So I travel back to that fateful day. It’s a dull afternoon, is what it is. A dull, windless, cloudless day. The sky is bright. The sun is shining, not that I’ve ever seen the sun do anything else, but that is what everybody says about the sun. It’s a virtual certainty that the sun will rise and shine. The sun is not human, after all. It’s a celestial body. And some may argue, that the sun doesn’t shine, always, you know. Like when it’s night for instance. But I say the sun continues to shine, just that we don’t see it for its on the other side of the globe. Where the grass is greener. There is green grass here too, but here, its just trampled underfoot. Without a thought. But then, as they say, the eyes have it.

Anyways, I’m digressing.


I arrive at my past. At that particular point in time, that set the chain of the present, from which I’m trying to alternate back into the past. A pointless contiuum but so many things in life are – so here’s one more.

I’m sitting in a very uncomfortable position, see? Assassins have to, usually. It’s not an assassination if its not ‘executed’, (you’ll pardon the expression), properly. There’s got to be some class, some panache to the execution. That’s what separates us assassins from the ordinary killer riffraff, see? And as I said before, I’ve got class. This is the proof.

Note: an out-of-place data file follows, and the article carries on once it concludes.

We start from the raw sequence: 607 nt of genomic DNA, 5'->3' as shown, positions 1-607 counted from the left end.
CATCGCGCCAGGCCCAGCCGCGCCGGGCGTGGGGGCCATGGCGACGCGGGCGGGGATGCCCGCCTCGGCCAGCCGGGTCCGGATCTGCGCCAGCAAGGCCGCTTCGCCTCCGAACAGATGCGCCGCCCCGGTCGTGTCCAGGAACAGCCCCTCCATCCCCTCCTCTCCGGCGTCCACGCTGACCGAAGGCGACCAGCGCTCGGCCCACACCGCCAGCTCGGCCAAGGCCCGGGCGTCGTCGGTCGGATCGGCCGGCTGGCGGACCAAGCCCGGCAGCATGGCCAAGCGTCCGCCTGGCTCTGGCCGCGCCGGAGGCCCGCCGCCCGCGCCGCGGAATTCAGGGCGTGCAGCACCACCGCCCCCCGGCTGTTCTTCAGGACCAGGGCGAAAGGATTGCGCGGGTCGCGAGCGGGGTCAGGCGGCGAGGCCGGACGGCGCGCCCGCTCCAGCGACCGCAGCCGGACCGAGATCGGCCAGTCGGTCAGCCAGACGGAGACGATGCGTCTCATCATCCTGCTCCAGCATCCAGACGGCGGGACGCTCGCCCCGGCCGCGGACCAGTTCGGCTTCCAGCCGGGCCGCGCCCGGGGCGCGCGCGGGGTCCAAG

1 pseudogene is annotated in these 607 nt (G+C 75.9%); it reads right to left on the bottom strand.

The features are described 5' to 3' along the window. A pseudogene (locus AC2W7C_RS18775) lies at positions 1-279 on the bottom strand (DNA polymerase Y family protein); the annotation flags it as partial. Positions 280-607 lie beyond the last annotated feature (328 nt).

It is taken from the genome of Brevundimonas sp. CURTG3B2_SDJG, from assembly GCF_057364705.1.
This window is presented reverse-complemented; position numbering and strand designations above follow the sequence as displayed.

So there’s a rifle in my hand. I hold it lovingly, like I’m holding a girl. But the rifle doesn’t struggle, nor can it scream and shout. But that’s another story. For the moment, suffice it to say that the rifle is fitted with telescopic sights, so that the face of the person is brought closer. We don’t go close, we merely expand the illusion and weave technology into that. Another example of ‘class’


Sometimes, I wonder how it would feel to simply focus the telescopic sight on different people and hold your finger lazily on the trigger and then take it off. You have the power of life and death on people! You’re God! Or the power drunk version of Him, atleast! As I said before.

I wonder if I should consult someone and ask them if what I’m feeling is normal. You know – this urge to have this power over life and death. But then, I don’t like these mind doctors, that’s what I call them. And at the end of the day, they simply tell you to read something. I don’t like to read.

I must be a very evil person to have these thoughts.